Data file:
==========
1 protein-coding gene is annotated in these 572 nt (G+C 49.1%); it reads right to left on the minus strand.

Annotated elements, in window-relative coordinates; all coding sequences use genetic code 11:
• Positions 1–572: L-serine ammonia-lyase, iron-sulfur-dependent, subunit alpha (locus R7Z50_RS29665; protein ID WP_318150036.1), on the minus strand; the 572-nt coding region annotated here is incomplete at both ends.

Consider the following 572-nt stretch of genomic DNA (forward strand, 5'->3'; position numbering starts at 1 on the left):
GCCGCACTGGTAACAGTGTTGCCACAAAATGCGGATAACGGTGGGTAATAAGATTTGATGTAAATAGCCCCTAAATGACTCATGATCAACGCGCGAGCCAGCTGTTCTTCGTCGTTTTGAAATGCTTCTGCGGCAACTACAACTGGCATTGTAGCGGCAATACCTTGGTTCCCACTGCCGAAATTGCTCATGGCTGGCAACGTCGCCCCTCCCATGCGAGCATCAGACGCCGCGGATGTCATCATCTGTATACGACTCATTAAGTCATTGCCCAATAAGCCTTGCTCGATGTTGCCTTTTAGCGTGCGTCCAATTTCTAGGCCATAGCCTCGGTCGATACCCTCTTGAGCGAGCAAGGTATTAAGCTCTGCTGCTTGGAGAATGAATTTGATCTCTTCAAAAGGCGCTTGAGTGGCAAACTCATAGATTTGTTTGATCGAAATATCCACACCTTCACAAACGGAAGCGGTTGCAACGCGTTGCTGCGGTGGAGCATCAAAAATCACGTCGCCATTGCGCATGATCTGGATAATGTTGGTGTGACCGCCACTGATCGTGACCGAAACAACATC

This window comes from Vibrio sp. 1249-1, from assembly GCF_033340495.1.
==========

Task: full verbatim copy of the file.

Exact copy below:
1 protein-coding gene is annotated in these 572 nt (G+C 49.1%); it reads right to left on the minus strand.

Annotated elements, in window-relative coordinates; all coding sequences use genetic code 11:
• Positions 1–572: L-serine ammonia-lyase, iron-sulfur-dependent, subunit alpha (locus R7Z50_RS29665; protein ID WP_318150036.1), on the minus strand; the 572-nt coding region annotated here is incomplete at both ends.

Consider the following 572-nt stretch of genomic DNA (forward strand, 5'->3'; position numbering starts at 1 on the left):
GCCGCACTGGTAACAGTGTTGCCACAAAATGCGGATAACGGTGGGTAATAAGATTTGATGTAAATAGCCCCTAAATGACTCATGATCAACGCGCGAGCCAGCTGTTCTTCGTCGTTTTGAAATGCTTCTGCGGCAACTACAACTGGCATTGTAGCGGCAATACCTTGGTTCCCACTGCCGAAATTGCTCATGGCTGGCAACGTCGCCCCTCCCATGCGAGCATCAGACGCCGCGGATGTCATCATCTGTATACGACTCATTAAGTCATTGCCCAATAAGCCTTGCTCGATGTTGCCTTTTAGCGTGCGTCCAATTTCTAGGCCATAGCCTCGGTCGATACCCTCTTGAGCGAGCAAGGTATTAAGCTCTGCTGCTTGGAGAATGAATTTGATCTCTTCAAAAGGCGCTTGAGTGGCAAACTCATAGATTTGTTTGATCGAAATATCCACACCTTCACAAACGGAAGCGGTTGCAACGCGTTGCTGCGGTGGAGCATCAAAAATCACGTCGCCATTGCGCATGATCTGGATAATGTTGGTGTGACCGCCACTGATCGTGACCGAAACAACATC

This window comes from Vibrio sp. 1249-1, from assembly GCF_033340495.1.